A few days ago, many people around the world witnessed a video of a Black American man brutally attacking a tiny Asian woman, stamping her face with his foot repeatedly in broad daylight on the streets of New York. Watching this graphic video, we were distressed and appalled at this outrageous event, which is a part of increasing violence against Asian Americans in the United States.
These recent attacks have not only damaged the image of America throughout Asia, but have revived tensions between Asian and Black communities at a time of great political urgency, when the protests associated with Black Lives Matter last year saw an unprecedented multiracial coalition among minority communities. It is understandable that many Black Americans are angry and grieving because many have lost their jobs or family members due to COVID-19. Nevertheless, that can never be a justification to assault Asians with blind hatred and vengeance. As Pope Francis said, “Racism, too, is a virus worse than the coronavirus.”
We say that the world has changed completely since COVID-19, dividing the eras into “before the coronavirus and after the coronavirus.” We worry that we will never go back to normalcy and those good old days again. We also worry that racial prejudice against Asians may continue even after the pandemic ends. Well, it might and it might not.
The other day, I decided to venture out after a yearlong stay at home. Two weeks had passed since I took my second dose of the Moderna vaccine, and thus I was supposed to have immunity. First, I went to BJ’s Wholesale Club in Lebanon, New Hampshire. A year had passed since I last visited, and yet all the staff at the Club were still very friendly and helpful. As I was looking for something, a male staff member immediately stopped unloading and took me to the faraway shelf so I could find it. The cashier, too, was extremely nice and friendly.
Then I dropped by Co-op Food Store, where the aisles were much narrower than BJ’s. Whenever I bumped into other shoppers, they smiled at me brightly, saying, “Sorry” or “Excuse me.” A staff member even asked me if I wanted his help and volunteered to take me to the aisle where I could find the thing I wanted. At the Co-op, you have to return your shopping cart to the inside of the store after unloading your grocery bags into the trunk of your car. Since I parked my car far away from the entrance, returning the cart was tedious and time-consuming. Suddenly, a woman passing by approached me and kindly asked, “Do you want me to return the cart for you?” She made my day.
Notwithstanding that pleasant experience, COVID-19 has left a negative impact on our lives, such as normalizing the abnormal. For example, the pandemic has allowed some countries to restrict the freedom of their people, put them under surveillance and invade people’s privacy. In those countries, the press, too, discloses the personal information of the infected without discretion. Moreover, people condemn, discriminate and exclude the infected at workplaces and in the communities. Obviously, those things are abnormal. In the pandemic era, however, we have gotten used to it and now think of it as the “new normal.”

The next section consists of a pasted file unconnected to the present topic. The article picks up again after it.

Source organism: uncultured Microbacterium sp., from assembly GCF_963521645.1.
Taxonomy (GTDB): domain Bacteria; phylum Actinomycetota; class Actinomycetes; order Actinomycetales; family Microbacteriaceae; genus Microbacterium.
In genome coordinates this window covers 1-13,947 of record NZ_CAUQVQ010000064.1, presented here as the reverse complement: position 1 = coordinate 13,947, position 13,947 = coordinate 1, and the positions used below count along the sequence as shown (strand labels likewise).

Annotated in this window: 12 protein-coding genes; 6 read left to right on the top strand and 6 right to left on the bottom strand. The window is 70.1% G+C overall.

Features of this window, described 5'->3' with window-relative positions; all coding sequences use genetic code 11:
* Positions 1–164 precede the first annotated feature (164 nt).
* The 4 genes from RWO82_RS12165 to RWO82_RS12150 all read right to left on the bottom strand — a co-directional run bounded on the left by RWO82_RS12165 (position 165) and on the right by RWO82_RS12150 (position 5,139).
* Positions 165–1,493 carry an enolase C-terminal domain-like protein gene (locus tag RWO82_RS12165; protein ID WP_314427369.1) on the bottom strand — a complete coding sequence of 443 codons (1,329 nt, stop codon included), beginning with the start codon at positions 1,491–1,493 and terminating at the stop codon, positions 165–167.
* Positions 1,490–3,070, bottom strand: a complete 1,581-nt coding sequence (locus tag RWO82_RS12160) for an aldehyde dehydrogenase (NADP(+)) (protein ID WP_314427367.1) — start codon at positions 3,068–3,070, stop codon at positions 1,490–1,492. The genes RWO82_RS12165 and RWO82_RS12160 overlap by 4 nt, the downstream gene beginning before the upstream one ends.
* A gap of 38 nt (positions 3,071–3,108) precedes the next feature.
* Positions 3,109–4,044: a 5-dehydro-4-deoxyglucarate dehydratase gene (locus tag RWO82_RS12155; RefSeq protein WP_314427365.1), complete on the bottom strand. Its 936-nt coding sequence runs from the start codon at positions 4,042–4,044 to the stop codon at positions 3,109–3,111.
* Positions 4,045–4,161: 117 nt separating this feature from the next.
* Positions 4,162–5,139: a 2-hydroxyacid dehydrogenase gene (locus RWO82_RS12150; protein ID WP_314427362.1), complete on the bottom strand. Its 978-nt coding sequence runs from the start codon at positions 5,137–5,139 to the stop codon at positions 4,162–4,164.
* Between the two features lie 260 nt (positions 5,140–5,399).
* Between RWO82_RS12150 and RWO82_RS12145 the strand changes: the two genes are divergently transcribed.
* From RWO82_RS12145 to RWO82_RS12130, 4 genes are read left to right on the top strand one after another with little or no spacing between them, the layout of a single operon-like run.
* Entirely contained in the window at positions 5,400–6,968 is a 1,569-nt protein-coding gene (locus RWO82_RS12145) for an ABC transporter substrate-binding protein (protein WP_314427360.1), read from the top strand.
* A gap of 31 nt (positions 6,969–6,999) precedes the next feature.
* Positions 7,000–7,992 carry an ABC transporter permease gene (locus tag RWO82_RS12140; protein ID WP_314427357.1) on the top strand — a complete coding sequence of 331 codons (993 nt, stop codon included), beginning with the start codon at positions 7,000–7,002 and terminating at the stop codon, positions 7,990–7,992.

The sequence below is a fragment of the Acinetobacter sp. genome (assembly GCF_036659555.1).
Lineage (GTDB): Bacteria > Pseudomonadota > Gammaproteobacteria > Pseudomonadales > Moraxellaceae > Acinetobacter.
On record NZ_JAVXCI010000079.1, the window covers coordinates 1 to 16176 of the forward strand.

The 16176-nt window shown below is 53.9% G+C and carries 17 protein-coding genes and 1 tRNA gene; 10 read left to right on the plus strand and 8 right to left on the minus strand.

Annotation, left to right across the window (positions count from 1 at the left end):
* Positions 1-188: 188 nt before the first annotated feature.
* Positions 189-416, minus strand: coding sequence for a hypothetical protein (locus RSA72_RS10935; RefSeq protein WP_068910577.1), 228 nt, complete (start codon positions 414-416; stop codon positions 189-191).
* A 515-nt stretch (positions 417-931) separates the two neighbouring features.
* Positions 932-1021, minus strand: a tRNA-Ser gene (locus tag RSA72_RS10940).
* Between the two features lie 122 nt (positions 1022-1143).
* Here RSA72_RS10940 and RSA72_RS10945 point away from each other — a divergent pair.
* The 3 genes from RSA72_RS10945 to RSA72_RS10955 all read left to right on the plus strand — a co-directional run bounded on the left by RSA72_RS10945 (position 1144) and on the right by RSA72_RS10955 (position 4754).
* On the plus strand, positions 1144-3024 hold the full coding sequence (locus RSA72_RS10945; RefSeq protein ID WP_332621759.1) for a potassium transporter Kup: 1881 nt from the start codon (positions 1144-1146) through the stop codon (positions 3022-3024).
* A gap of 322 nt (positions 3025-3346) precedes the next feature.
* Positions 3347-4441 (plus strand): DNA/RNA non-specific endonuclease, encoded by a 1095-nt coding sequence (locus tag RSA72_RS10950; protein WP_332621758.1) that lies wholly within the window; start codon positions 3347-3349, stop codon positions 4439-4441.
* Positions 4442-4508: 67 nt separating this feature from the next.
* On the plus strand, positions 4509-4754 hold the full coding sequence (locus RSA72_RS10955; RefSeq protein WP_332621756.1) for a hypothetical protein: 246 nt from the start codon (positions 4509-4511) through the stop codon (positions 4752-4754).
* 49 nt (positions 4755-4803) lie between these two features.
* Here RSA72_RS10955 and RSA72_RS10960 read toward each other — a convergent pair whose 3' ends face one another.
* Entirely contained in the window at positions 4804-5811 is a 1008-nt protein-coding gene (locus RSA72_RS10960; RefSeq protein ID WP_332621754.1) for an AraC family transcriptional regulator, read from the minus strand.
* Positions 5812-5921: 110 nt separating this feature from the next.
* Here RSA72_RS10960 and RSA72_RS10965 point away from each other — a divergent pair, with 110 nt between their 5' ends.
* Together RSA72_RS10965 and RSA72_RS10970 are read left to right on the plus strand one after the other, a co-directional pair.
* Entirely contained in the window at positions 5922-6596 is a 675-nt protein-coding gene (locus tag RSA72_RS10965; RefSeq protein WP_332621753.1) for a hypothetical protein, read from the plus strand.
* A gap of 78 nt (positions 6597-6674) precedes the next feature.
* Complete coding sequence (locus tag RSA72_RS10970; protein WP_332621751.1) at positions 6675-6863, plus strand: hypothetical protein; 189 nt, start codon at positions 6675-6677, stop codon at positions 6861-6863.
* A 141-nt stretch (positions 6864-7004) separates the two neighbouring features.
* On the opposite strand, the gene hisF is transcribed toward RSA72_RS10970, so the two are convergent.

Recently, I came across an intriguing book titled “I Am Infected” by professor Soh Chang-rok at Korea University, who is the first South Korean member of the UN Human Rights Committee monitoring civil and political rights. In his insightful book, Soh vividly renders and boldly exposes how vulnerable human rights are in the vortex of the pandemic.
During his recent visit to the UN in New York City, Soh found himself infected with the coronavirus. Upon returning to Seoul, he rushed to the hospital where the authorities confined him in an insulated room with a surveillance camera. Meanwhile, the press labeled him “Seongbuk-gu #13.” Being referred to by the number 13, he lost his humanity and identity. At the same time, the government traced his whereabouts and contacts, and the municipal office posted his personal information on its website. In the book, there are intriguing subtitles such as “Your government knows what you did yesterday” or “A country of surveillance cameras and black boxes.” In his mesmerizing book, Soh warned us that the authorities could constantly watch, monitor and videotape us using the excuse of the pandemic.
The author also criticizes our social milieu that blames the victim. When you are a COVID-19 patient in Korea, the news will spread. Then people will shun you, hate you and even punish you, making you a social pariah. In many other countries, however, the information is sealed and there is no hostility toward the infected.
Regrettably, COVID-19 has deteriorated democracy, individual freedoms and human rights. Nevertheless, when the global ordeal is finally over, we hope we can restore those precious things we have lost amid the turbulent era of the pandemic.
Kim Seong-kon is a professor emeritus of English at Seoul National University and a visiting scholar at Dartmouth College. -- Ed.